that is our current mass transit system (primarily air) is definitely all the way to absurd. As for gun control, you'd never meet my shotgun unless you were here on my property during one of our bottomland target-shooting expeditions. Happen only occasionally in the 20 years I've lived here. So long as you aren't a rabid coon or skunk, or a starving abandoned hunting hound or coyote desperate to eat my pets, livestock and/or grandchildren, a mortally wounded game animal that 'escaped' from the hunting lands next door that needs putting down immediately, or a drunken armed-to-the-teeth wannabe hunter who can't read Posted signs, you'd never meet the business end. §;o)

                      I live as far out in the boonies as it is legal for humans to live in this country. I do that on purpose, and don't mind the uncommon issues that come with. I'm not a whacko gun-nut stockpiling against black helicopters and such, and I don't truck with those who are. Newtown brings home the need for us to re-examine our gun laws in light of genuine whackos out there, and do something meaningful to protect innocents. I'm all for it. Nothing they do will affect my ability to protect my home and property, but it might well make my grandchildren safer at school and in town.

                      •  Yup. I won't begrudge a person (1+ / 0-)
                        Recommended by:

                        who uses his or her arms (organic or otherwise) responsibly. There's another user here who needs hers to defend her livestock. No problems with that. I don't think you'll find many people who would prevent you from being able to defend your home and property.

                        Well.. and then the bullied kid from Taft high school brings a shot gun to school and shoots somebody. "Oh great, now it's gonna be shot guns" says the crazy folk.

                        Kern County has a fair amount of gun violence in it.... I think we just 'deal with it.' The schools (that I went to) here are designed and built with very controlled access in mind. There are extra locked gates that teachers can undo in case of emergency but unless the children are going to/from school, EVERY gate is locked and you have to go to the front office. This happened after columbine and given the amount of gang violence to begin with, this was the best they could do short of hiring armed guards. It wouldn't prevent a kid from bringing daddy's pistol to school and shooting the classmates but it would do a good job at keeping people who don't belong there out. I'm not saying this is the best way to do things, but there's an achievable, practical and logistically feasible way of doing something and then there is the "just surrender your guns you gun freak" reaction.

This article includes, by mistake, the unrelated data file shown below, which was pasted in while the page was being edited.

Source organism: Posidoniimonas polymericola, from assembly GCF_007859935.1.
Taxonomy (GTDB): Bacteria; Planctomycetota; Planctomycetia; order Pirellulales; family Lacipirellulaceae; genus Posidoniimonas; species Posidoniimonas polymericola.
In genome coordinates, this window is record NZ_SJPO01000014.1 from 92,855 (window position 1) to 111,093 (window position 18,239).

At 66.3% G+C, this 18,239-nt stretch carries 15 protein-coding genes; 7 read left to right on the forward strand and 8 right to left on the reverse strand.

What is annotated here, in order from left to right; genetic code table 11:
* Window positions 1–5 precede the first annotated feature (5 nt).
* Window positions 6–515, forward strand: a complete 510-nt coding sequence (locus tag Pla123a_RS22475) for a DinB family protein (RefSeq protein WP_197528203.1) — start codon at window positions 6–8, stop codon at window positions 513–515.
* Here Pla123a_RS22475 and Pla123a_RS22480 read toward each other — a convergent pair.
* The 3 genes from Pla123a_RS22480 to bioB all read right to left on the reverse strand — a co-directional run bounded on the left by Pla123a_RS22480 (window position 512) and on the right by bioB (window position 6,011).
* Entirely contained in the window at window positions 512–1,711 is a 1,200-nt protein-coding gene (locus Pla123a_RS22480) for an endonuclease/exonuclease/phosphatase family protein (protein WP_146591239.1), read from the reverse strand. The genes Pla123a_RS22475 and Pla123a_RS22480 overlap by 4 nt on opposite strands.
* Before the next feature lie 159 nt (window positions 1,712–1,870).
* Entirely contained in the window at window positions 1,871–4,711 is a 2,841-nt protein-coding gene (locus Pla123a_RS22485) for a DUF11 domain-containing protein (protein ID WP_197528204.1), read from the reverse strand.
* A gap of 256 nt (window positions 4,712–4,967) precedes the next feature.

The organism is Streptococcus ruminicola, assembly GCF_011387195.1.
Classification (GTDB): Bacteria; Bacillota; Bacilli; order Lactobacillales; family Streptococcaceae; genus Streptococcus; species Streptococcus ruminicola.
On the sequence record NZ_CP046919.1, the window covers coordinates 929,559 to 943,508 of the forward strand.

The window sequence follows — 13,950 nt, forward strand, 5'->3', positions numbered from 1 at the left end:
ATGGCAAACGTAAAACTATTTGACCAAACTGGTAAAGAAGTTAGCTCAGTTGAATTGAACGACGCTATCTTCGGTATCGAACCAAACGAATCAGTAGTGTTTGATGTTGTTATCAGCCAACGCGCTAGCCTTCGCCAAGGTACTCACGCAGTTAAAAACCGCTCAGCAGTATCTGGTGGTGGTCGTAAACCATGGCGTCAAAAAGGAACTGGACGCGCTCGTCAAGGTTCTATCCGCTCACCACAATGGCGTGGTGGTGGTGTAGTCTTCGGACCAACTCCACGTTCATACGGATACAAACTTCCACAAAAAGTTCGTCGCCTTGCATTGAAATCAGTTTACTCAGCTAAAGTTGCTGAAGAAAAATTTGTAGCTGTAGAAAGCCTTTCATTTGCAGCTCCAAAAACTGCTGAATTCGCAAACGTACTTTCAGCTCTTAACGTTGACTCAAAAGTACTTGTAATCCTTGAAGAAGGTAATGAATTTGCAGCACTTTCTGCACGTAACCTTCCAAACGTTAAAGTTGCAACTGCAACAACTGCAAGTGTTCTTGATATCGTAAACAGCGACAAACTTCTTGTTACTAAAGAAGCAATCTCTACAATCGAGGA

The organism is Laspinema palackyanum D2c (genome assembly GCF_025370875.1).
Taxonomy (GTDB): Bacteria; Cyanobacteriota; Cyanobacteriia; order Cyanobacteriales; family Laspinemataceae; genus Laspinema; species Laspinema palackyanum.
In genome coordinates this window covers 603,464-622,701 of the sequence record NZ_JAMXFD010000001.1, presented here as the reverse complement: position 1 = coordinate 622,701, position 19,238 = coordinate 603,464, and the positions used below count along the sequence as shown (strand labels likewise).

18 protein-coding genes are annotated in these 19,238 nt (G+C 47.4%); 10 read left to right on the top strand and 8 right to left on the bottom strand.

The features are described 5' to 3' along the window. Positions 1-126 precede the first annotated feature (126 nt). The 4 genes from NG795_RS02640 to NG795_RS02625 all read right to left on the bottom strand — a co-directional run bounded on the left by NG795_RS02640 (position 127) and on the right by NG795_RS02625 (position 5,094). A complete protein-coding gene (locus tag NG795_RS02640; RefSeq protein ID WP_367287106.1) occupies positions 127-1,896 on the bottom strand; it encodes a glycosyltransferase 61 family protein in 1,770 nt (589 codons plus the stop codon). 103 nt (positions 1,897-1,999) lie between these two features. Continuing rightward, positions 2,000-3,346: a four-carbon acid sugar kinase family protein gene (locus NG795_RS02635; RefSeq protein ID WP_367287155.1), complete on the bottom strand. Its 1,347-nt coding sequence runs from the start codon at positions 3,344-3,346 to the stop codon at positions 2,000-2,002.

It is a very, very conservative county. They dole out a lot of concealed carry permits more than the rest of the state of CA combined.

                        An interesting thought was that if the owner of the grandfathered-in (assume Sen. Feinstein's goals come into effect) gun died that the government be able to collect it... unless it is permanently disabled and stays that way. It's a little slow but I think that's the most reasonable way of dealing with the large quantity of battlefield type rifles in the country.

                        Why hello there reality, how are you doing?

                        by Future Gazer on Thu Jan 17, 2013 at 03:27:47 PM PST

                        [ Parent ]

                        •  Just so you know... (0+ / 0-)

                          my shotgun - actually belongs to the spousal unit, strictly speaking - is 'grandfathered'. Because it really is Grandpa's shotgun [duly inherited]. Grandpa was sheriff of a one-horse town in southern Oklahoma after the turn of the last century. The horse belonged to him too.

                          But we've had other guns over the years, including an M-1 carbine we got back in 1968 or 69. We got 30-round clips for that military-looking gun at the Army-Navy Surplus, Anywhere USA. I've got nothing against guns in general, or people who own guns. I'm just seeing that in the highly populated areas of our country, there needs to be some more serious regulation of who gets to have/wield [keep and bear] them, and what kinds of guns/ammo that can be legally held.

                          I believe it needs tighter regulation. And a great deal of public attention/awareness.

  •  Give them enough rope (2+ / 0-)
    Recommended by:
    luckylizard, Joieau

    and they will hang themselves, the saying goes.

    I sort of think that this is the case with the gun lobby.

    In the wake of the expiration of the AWB the gun industry could have taken a different tack and pushed a difft sort of gun.

    But instead they doubled down on the end times porn, zombie killer type of guns and marketed them.

    Now because there are so many of them in circulation they are falling into the wrong peoples hands and causing a serious public backlash.

  •  GOP only cares to strip them of right to vote... (5+ / 0-)

    Thing is in GOP's mind, the votes of criminals and mentally disabled go to Democrats, while their money spent on guns goes to gun manufacturers, hence the GOP has to stop the former and encourage the latter!